1. Start with a long-term plan. If it’s carefully constructed, it will address many of the issues you can face. You just have to stick to it. Examples: I am going to save 10% of my income annually for the rest of my working life. I am going to take a lot of investing risk when I am young and gradually reduce that risk when I am 60. I am never going to buy extended warranties because I can afford the occasional repair. I am going to donate 5% of my income annually until I retire. I am going to give an inflation-adjusted $10,000 to each of my children every year to reduce my taxable estate.
  1. When facing any important decision, slow down. Even if you have a plan, it’s easy to ignore it and make one-off decisions you may later regret. If you slow down, you’ll take emotions out of your decision process.
  1. Adopt a repeatable technique to think through important decisions. That may mean writing down pros and cons or agreeing you will wait a few days to decide. It may mean spending a defined amount of time to study any important issue.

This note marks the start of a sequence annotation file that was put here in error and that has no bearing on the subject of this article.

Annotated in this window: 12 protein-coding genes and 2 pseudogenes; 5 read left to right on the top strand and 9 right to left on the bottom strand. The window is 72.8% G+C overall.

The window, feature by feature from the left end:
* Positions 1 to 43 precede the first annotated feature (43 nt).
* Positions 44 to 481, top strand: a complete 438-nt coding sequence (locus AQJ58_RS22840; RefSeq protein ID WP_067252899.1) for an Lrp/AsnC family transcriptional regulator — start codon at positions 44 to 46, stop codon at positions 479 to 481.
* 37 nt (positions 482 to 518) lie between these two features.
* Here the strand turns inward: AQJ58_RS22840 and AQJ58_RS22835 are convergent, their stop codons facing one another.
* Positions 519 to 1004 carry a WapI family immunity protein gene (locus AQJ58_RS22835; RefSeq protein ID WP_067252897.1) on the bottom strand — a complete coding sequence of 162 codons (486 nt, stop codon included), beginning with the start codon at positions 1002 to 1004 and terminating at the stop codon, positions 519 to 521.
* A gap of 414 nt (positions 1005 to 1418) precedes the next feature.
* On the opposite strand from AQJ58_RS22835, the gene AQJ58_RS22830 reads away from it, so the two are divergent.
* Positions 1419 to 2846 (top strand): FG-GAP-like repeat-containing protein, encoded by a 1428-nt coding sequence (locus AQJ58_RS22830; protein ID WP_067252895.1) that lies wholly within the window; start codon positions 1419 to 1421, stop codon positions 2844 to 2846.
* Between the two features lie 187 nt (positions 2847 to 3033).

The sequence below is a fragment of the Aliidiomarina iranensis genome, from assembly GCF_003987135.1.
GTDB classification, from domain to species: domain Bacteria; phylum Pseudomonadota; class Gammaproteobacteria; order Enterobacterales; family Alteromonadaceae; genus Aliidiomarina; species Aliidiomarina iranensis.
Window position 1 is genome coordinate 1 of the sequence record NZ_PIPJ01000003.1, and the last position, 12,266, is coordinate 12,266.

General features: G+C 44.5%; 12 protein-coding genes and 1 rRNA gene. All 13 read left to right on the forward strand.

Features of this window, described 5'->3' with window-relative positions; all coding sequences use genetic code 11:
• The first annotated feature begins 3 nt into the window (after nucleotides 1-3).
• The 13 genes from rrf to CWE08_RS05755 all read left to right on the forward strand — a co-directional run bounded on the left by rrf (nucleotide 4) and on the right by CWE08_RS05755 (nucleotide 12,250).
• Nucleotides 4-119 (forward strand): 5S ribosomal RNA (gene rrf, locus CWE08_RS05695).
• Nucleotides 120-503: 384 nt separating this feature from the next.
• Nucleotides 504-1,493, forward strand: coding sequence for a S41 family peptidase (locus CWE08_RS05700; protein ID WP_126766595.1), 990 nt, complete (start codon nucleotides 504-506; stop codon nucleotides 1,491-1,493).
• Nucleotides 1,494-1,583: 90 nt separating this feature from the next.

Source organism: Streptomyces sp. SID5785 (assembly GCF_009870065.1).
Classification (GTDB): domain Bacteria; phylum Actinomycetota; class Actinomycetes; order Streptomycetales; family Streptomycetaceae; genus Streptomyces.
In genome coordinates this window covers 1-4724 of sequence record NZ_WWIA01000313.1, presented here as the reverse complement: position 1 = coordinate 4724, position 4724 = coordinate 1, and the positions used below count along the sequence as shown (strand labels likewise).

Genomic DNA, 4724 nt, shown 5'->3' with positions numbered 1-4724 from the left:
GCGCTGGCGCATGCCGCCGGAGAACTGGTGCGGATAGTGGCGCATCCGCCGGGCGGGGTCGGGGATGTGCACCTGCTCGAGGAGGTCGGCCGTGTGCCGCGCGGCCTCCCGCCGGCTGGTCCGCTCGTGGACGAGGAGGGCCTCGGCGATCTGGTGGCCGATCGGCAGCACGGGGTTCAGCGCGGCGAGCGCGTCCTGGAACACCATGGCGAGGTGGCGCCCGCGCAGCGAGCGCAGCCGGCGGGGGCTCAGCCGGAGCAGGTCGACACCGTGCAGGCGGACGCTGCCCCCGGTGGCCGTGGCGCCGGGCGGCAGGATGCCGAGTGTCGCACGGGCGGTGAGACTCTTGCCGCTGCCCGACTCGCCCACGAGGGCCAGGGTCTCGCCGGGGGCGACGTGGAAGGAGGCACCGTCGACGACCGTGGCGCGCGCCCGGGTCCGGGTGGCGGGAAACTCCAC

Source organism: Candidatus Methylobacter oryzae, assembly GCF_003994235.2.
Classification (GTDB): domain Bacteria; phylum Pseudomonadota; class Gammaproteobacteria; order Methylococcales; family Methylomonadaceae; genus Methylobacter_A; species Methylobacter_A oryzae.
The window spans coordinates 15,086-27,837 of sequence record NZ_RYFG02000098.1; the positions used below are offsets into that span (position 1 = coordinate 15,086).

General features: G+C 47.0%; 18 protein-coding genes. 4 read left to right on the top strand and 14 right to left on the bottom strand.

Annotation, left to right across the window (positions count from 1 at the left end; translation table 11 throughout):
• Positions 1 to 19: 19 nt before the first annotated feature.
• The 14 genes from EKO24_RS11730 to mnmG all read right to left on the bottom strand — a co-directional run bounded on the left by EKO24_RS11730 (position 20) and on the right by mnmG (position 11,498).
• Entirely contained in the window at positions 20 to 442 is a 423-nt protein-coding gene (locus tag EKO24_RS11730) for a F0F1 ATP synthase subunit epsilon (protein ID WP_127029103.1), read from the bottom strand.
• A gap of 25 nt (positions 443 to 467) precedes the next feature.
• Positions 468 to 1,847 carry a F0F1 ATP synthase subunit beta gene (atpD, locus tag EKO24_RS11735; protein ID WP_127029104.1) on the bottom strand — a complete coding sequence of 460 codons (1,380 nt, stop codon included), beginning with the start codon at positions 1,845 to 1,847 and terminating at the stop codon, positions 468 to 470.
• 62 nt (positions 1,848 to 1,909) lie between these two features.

1. Recognize that outside actors may be influencing you with their own agendas. Be skeptical. An annuity salesperson will likely exaggerate the risk of the stock market to create fear, making an annuity look better. Your CPA may suggest creating a tax break now instead of recommending you contribute to a Roth IRA, which only creates a tax break in decades. The tax break today, even if it’s smaller, will make the CPA look smarter. Your financial advisor may suggest taking Social Security sooner than you should, which will mean you need to withdraw less from your investment account – keeping their fee higher.
  1. Consider getting help from a trusted third party, whether a family member, friend, or impartial advisor. They can avoid the emotions and biases you face because it’s not their money.
  1. Sometime after your decision, look back and hold yourself accountable. We all make mistakes. Learn from them.

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This article is not intended to provide tax, legal, accounting, financial, or professional advice. Readers should seek advice from qualified professionals who can review their specific circumstances. Old Peak Finance endeavors to provide information that is accurate and current. However, we cannot guarantee that this information has not been outdated or otherwise rendered incorrect by new research, legislation, or other changes. Old Peak Finance has no liability or responsibility to any individual or entity with respect to losses or damages caused or alleged to be caused, directly or indirectly, by the information contained on this website.